The purpose of this study was to determine the validity of state standardized testing English Language Learners are required to participate in as part of the Elementary and Secondary Education Act (ESEA). Although policymakers continue to debate the minutia of the academic accountability for English Language Learners, the over-arching question of test validity has continued to be ignored. Current federal requirements identify participation in state standardized testing of all English Language Learners who have been in country more than one academic year. Data collected for analysis included English Language Learners’ level of English proficiency, and state standardized testing scores in reading, English language arts, and mathematics. The goal was to determine, using quantitative data, correlations between these variables. The study concludes by highlighting factors to be considered that influence accountability policy at the state and federal level and by making suggestions for future research in the area of assessing English Language Learners for the purpose of increased accuracy for accountability in academic growth and performance.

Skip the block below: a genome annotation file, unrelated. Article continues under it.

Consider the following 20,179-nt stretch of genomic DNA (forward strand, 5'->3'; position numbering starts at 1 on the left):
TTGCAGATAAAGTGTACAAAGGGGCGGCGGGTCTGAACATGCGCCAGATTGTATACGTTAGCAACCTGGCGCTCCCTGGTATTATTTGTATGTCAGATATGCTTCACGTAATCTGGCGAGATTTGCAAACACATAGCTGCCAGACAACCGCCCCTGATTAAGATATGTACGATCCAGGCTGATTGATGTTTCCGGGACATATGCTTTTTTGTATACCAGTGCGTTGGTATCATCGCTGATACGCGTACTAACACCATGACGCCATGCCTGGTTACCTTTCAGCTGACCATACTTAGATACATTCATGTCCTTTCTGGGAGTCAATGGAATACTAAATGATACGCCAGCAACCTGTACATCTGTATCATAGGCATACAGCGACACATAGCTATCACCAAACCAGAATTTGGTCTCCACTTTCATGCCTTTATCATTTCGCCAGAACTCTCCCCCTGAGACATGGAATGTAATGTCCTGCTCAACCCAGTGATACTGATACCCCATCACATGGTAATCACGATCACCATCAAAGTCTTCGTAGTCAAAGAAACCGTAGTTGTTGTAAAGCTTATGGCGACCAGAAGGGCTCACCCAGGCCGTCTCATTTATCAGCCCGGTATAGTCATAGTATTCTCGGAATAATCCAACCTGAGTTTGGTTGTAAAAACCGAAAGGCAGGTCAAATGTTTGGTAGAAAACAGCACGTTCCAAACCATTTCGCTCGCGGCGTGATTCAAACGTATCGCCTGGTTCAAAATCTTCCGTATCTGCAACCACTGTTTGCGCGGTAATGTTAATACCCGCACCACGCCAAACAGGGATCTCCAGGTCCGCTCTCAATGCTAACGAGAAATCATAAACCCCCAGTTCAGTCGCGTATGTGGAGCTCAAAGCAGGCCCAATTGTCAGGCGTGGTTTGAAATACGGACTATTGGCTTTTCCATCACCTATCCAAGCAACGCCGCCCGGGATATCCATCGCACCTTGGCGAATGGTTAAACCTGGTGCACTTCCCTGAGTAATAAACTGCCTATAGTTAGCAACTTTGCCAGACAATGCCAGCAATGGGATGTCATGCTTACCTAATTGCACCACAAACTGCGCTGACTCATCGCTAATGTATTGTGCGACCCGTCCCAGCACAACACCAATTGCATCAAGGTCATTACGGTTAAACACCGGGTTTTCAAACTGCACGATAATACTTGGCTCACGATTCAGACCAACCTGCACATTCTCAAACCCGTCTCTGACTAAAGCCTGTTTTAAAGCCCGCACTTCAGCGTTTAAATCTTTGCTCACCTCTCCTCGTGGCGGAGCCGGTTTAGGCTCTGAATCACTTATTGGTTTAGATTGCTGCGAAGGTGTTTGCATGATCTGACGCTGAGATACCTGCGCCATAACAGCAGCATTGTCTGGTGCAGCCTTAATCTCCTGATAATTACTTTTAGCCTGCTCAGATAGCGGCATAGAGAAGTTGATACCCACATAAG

Through the use of ex-post-facto data, the results of the study identified three findings. The first finding identified that there is a correlation between ELL students’ English language proficiency level and performance on state standardized testing in the areas of reading, English language arts, and mathematics. The second finding in the study, using the Washington English Language Proficiency Assessment (WELPA) to identify student English proficiency levels, recognized that there is a threshold between WELPA levels and the ELL students who are passing state standardized tests. The third finding recognized that there was no significant distinction in state standardized testing between the number of reading/English language arts tests and mathematics tests.